Ritika Puri is a storyteller, business education consultant, and entrepreneur. She founded Storyhackers (a now two-person team) to help companies like Lean Startup Company, Dun and Bradstreet, LinkedIn, HubSpot, and Taboola to create stronger relationships with customers through awesome content and copy. Ritika teaches storytelling and content marketing courses for General Assembly in San Francisco and Los Angeles.
Are you finding it hard to finally resolve to do something new in your career in 2016? Maybe you’re starting the year bogged down in endless work that you don’t enjoy. Or maybe you’re dealing with something more permanent, and you feel like you’ve lost an important spark in your career development.
Regardless of your situation, it’s important to take a step back and remember: everyone goes through these dips and spikes in their careers. Even more? The power is in your hands to course-correct and find the right path forward.
You need inspiration. But contrary to the popular saying, inspiration doesn’t just ‘strike.’ You need to go out and find it. Get in the right mindset for 2016 with the following TED talks.
If you thought the introduction of the commercial Internet changed mass media, take a look at what’s in front of you today. Behind the sites of your favorite newspapers and blogs (yes, even this one), publishers are using data to create better audience experiences. For anyone who has ever considered working with data as part of their career, there are now more opportunities than ever to bring media and data together. Here are some of the most important technologies to have on your radar.
Can data improve the future of our humanity? You better believe it. “Big data” is more than just big businesses. Every day, social impact groups are finding new and creative ways to act upon the information that they’re generating. They’re using data to surface new information, uncover underserved communities, and track performance over time. Here are 5 very different organizations that are using data, in new and creative ways, to improve the lives of people around them:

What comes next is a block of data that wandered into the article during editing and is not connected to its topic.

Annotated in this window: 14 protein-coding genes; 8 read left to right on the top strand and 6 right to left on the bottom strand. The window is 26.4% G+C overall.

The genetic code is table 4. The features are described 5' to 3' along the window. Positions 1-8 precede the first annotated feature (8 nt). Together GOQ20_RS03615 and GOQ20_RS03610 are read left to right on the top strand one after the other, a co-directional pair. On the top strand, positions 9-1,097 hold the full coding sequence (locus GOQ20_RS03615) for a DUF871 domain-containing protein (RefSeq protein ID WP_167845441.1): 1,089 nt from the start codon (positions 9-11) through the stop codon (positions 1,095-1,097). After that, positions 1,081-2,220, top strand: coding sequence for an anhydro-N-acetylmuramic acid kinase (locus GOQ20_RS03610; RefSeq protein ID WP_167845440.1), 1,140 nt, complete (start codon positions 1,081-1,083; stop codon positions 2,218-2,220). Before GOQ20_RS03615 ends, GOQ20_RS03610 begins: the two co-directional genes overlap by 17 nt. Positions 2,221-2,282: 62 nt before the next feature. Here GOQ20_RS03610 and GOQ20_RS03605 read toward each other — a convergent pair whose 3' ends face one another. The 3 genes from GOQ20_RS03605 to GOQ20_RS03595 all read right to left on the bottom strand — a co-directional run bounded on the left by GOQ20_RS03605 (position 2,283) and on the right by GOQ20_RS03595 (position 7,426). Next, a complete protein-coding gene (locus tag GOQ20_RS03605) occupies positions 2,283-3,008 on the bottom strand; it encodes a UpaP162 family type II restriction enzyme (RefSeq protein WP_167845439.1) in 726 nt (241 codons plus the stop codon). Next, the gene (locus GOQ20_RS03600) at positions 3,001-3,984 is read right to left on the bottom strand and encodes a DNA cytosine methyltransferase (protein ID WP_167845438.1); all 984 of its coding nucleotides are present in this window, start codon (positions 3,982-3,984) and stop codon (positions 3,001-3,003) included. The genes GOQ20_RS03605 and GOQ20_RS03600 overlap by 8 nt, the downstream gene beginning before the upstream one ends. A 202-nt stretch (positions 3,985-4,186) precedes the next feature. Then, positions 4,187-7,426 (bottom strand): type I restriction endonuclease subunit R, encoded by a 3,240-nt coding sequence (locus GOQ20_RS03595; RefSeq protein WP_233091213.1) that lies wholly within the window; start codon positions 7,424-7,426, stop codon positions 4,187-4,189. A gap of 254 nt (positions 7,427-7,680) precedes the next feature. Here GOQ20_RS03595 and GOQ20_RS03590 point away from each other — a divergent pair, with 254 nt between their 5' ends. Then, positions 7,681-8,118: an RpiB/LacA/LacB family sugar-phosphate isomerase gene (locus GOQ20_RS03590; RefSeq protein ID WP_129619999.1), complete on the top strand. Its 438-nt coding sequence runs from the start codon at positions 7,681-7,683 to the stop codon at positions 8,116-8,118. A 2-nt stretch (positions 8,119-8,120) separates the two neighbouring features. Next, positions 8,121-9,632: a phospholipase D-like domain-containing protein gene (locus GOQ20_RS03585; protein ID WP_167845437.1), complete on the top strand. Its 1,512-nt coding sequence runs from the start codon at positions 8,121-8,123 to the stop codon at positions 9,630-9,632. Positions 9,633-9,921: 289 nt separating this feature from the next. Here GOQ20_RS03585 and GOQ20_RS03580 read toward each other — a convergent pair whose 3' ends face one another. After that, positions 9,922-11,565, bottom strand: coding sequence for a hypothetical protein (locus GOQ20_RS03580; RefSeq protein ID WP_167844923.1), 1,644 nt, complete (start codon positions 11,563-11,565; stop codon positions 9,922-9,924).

For many people, data feels like an avalanche of information. No matter how proficient we are with Excel, statistical software, SQL, or Google Analytics, it’s often tough to know where and how to take your first steps. Should you create a chart? Should you try to find a correlation between the trend you’re observing and revenue? How do you know whether your findings are statistically significant—and for that matter, what the heck is statistical significance?
At the end of the day, these questions are less intimidating than they seem. Data is a tool that human beings created for other human beings. As a result, it’s up to you to create your own constraints for analysis. You choose your terms. You choose the questions you want to answer. You choose the techniques that you want to deploy. You’re in control.
Here are three tips to help you wrangle your next report.
Never in my life would I have considered myself a data storyteller. While I had always been good at math — taking multiple levels of calculus throughout my years of high school, college, and grad schools — numbers didn’t really interest me. I was more interested in disciplines I felt were “solving real problems,” like sociology and government. Eventually, I majored in English because I enjoyed the challenge of interpreting and communicating complex ideas. Plus, someone once told me, “Girls can’t be good at math.”
As an entrepreneur, one of the most important investments I make is in my own learning. Having spent a year running a content marketing consultancy, I’ve learned more than I ever would have imagined about my clients’ pain points, the legalities of growing a new venture, and even accounting.
Across all of these disciplines, I’ve noticed the following the trend — that with the proliferation of data and the pace at which information moves, information is becoming increasingly more difficult to communicate.
For years, I thought that learning to code would give me a competitive edge as a founder. I’ve been self-teaching principles of data science and programming for years, to the extent that I can confidently work with developers. When my CTO Justin joined my team as co-founder, however, I came to a touch realization: I was wasting both of our time by figuring out how to become an “expert programmer.”
The best way to increase my value as an entrepreneur would be to learn design.
As an entrepreneur, I wear many hats. I’m my company’s chief accountant, salesperson, strategist, and product-builder. I’m responsible for making sure that my business stays thriving six months and six years from now. It’s exhausting, scary, and highly rewarding — all at once.
The biggest challenge that I face is that there are only 24 hours in the day. With 8 hours spent sleeping, I have very little time to be everything to everyone. I’m constantly in the trenches, working with my existing customers, which means that I have very little time to build marketing campaigns, guest blog, and build the infrastructure that I need to keep my business growing sustainably.